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Dave Stewart on The Future World

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Dave Stewart:  Hi.  I'm David Allen\r\nStewart, and I'm a cultural engineer. \r\n

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Topic:  The\r\nInternet. 

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Dave Stewart:  Well, the Internet right about 12 years ago was a revelation when I\r\ndiscovered what it did.  And my\r\nimagination leapt into, like, what it possibly could do, and would do.  And right about 1995, '96 maybe, I\r\ncreated my own sort of version of a YouTube channel called Sly Fi, the Sly Fi Network, I called it. \r\nAnd I was running around telling everybody, "Oh, this is it.  Look, we can all have our own T.V.\r\nchannels." 

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And I made all these crazy\r\nprograms with Damian Hernst and The Edge, Bono, and Deepak Chopra, and I had\r\nthem up, you know, but the trouble was, it was only about, you know, 100 people\r\ncould see them because they had Broadband, and they loved them, they were going\r\n"hurray!  This is the new\r\nway!  It's the future world,"\r\nand all that stuff, but not enough sustainability to keep it going.  And then I was-- I think I was probably\r\nthe first person to put out a total digital release album, which I also called Sly\r\nFi.  And the company that I did it with, they were very forward\r\nthinking and they realized everybody was going to want to just download stuff\r\nand so I said, "Okay, let's not release this as a physical product."  This is back in 1996 or something.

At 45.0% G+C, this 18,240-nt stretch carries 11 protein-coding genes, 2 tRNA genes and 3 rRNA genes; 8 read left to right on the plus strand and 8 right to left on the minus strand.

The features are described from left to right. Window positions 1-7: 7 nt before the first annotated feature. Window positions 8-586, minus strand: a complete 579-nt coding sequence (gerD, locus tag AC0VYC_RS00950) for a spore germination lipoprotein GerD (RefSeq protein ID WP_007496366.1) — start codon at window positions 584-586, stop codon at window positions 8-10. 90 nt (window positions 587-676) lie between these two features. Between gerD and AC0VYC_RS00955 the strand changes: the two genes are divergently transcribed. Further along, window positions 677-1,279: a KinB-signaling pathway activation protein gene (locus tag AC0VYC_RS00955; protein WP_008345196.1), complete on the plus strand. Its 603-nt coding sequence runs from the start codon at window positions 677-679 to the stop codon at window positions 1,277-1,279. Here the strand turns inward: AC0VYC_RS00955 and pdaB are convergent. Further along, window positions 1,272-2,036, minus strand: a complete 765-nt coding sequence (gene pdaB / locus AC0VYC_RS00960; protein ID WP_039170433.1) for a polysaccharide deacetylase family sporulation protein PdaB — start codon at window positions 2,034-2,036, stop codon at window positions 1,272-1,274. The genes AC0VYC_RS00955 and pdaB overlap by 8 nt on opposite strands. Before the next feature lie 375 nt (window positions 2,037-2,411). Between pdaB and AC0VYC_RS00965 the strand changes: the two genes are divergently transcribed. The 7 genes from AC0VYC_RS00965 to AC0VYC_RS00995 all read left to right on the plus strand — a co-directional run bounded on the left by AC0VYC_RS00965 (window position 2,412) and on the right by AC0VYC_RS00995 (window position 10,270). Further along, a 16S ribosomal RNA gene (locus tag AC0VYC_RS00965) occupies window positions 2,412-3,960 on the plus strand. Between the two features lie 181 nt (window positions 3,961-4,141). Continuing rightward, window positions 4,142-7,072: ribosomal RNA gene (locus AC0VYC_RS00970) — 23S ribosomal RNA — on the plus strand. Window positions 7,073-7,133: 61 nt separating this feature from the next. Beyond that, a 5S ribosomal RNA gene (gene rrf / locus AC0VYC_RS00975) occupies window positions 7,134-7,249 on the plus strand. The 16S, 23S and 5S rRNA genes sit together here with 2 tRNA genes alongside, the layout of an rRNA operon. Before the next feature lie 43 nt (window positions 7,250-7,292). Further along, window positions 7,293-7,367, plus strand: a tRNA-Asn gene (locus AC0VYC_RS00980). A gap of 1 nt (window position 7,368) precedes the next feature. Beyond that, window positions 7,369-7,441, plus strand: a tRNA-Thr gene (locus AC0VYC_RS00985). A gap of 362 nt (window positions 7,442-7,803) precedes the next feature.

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Dave Stewart:  Well, let's rewind back to 1982, you know, where Sweet Dreams came out and we were using technology then in a\r\nway.  I drove with this friend of\r\nmine about 200 miles to this place where a guy had made a prototype of a drum\r\ncomputer, a little screen, and you could actually-- it was black and white. It\r\nlooked like a little Siloscope, you know, and you could actually program a beat\r\ninto it.  Now, this was a\r\nrevelation and I was so excited about the idea of this. 

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But, again, being sort of\r\nsomebody who has a sort of vision about, "Oh, what would that lead\r\nto?  And what would that lead\r\nto," I realized straight away, okay, everything is going to change and\r\npeople are going to make records in their bedroom, or wherever they want, because\r\nthey don't need to have these great big studios anymore to make a certain kind\r\nof music, obviously for orchestras and stuff, and bands playing loud.  And I found that every exciting.  I did a lot of interviews at the time,\r\nand it spawned a lot of young artists going, "Oh, great, yeah, I\r\nunderstand I can go in my bedroom and I can write a song."